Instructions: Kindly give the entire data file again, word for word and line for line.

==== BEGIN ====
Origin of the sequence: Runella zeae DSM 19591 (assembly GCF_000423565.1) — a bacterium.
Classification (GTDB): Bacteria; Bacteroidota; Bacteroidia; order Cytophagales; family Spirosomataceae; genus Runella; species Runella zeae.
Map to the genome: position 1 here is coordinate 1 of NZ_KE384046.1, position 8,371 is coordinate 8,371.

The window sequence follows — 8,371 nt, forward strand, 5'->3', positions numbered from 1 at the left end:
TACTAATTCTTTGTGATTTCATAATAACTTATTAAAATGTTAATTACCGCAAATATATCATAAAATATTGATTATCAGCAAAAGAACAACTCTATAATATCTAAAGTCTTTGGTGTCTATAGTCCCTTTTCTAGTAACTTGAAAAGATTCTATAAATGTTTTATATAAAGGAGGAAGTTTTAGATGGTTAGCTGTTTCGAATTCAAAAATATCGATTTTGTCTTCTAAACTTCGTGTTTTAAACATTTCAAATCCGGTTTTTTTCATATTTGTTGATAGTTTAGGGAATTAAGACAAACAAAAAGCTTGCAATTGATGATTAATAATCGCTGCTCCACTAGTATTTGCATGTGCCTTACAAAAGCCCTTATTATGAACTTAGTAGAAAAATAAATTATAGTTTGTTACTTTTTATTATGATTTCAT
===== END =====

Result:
Origin of the sequence: Runella zeae DSM 19591 (assembly GCF_000423565.1) — a bacterium.
Classification (GTDB): Bacteria; Bacteroidota; Bacteroidia; order Cytophagales; family Spirosomataceae; genus Runella; species Runella zeae.
Map to the genome: position 1 here is coordinate 1 of NZ_KE384046.1, position 8,371 is coordinate 8,371.

The window sequence follows — 8,371 nt, forward strand, 5'->3', positions numbered from 1 at the left end:
TACTAATTCTTTGTGATTTCATAATAACTTATTAAAATGTTAATTACCGCAAATATATCATAAAATATTGATTATCAGCAAAAGAACAACTCTATAATATCTAAAGTCTTTGGTGTCTATAGTCCCTTTTCTAGTAACTTGAAAAGATTCTATAAATGTTTTATATAAAGGAGGAAGTTTTAGATGGTTAGCTGTTTCGAATTCAAAAATATCGATTTTGTCTTCTAAACTTCGTGTTTTAAACATTTCAAATCCGGTTTTTTTCATATTTGTTGATAGTTTAGGGAATTAAGACAAACAAAAAGCTTGCAATTGATGATTAATAATCGCTGCTCCACTAGTATTTGCATGTGCCTTACAAAAGCCCTTATTATGAACTTAGTAGAAAAATAAATTATAGTTTGTTACTTTTTATTATGATTTCAT